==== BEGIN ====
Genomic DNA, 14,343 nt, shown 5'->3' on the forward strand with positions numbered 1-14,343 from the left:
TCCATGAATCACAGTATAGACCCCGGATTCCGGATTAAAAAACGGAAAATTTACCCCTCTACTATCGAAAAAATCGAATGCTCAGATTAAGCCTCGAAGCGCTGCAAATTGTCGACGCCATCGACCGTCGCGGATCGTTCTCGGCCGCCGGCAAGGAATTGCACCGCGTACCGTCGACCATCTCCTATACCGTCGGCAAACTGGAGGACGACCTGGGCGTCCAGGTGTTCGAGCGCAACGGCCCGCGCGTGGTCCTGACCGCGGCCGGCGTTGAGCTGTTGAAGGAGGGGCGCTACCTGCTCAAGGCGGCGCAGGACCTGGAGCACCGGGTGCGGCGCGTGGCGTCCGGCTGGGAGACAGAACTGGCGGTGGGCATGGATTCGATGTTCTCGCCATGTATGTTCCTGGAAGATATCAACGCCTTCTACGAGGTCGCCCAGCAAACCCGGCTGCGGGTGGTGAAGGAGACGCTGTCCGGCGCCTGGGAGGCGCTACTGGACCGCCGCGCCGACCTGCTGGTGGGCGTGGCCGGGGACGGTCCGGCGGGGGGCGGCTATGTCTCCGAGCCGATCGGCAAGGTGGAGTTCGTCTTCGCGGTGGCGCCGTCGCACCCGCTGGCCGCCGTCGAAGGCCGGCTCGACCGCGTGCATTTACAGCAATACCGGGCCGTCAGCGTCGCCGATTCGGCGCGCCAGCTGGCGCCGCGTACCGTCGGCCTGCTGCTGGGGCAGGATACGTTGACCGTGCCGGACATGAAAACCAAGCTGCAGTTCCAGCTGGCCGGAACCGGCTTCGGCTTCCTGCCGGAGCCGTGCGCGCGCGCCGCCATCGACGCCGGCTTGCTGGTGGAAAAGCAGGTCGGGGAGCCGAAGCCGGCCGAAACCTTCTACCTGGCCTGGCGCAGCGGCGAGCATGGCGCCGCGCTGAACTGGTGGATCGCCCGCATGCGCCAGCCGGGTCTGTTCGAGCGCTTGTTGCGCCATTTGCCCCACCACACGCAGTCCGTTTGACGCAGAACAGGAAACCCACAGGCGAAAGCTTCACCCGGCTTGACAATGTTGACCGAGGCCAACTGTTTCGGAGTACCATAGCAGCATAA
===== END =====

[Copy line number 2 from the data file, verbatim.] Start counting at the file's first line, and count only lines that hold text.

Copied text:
TCCATGAATCACAGTATAGACCCCGGATTCCGGATTAAAAAACGGAAAATTTACCCCTCTACTATCGAAAAAATCGAATGCTCAGATTAAGCCTCGAAGCGCTGCAAATTGTCGACGCCATCGACCGTCGCGGATCGTTCTCGGCCGCCGGCAAGGAATTGCACCGCGTACCGTCGACCATCTCCTATACCGTCGGCAAACTGGAGGACGACCTGGGCGTCCAGGTGTTCGAGCGCAACGGCCCGCGCGTGGTCCTGACCGCGGCCGGCGTTGAGCTGTTGAAGGAGGGGCGCTACCTGCTCAAGGCGGCGCAGGACCTGGAGCACCGGGTGCGGCGCGTGGCGTCCGGCTGGGAGACAGAACTGGCGGTGGGCATGGATTCGATGTTCTCGCCATGTATGTTCCTGGAAGATATCAACGCCTTCTACGAGGTCGCCCAGCAAACCCGGCTGCGGGTGGTGAAGGAGACGCTGTCCGGCGCCTGGGAGGCGCTACTGGACCGCCGCGCCGACCTGCTGGTGGGCGTGGCCGGGGACGGTCCGGCGGGGGGCGGCTATGTCTCCGAGCCGATCGGCAAGGTGGAGTTCGTCTTCGCGGTGGCGCCGTCGCACCCGCTGGCCGCCGTCGAAGGCCGGCTCGACCGCGTGCATTTACAGCAATACCGGGCCGTCAGCGTCGCCGATTCGGCGCGCCAGCTGGCGCCGCGTACCGTCGGCCTGCTGCTGGGGCAGGATACGTTGACCGTGCCGGACATGAAAACCAAGCTGCAGTTCCAGCTGGCCGGAACCGGCTTCGGCTTCCTGCCGGAGCCGTGCGCGCGCGCCGCCATCGACGCCGGCTTGCTGGTGGAAAAGCAGGTCGGGGAGCCGAAGCCGGCCGAAACCTTCTACCTGGCCTGGCGCAGCGGCGAGCATGGCGCCGCGCTGAACTGGTGGATCGCCCGCATGCGCCAGCCGGGTCTGTTCGAGCGCTTGTTGCGCCATTTGCCCCACCACACGCAGTCCGTTTGACGCAGAACAGGAAACCCACAGGCGAAAGCTTCACCCGGCTTGACAATGTTGACCGAGGCCAACTGTTTCGGAGTACCATAGCAGCATAA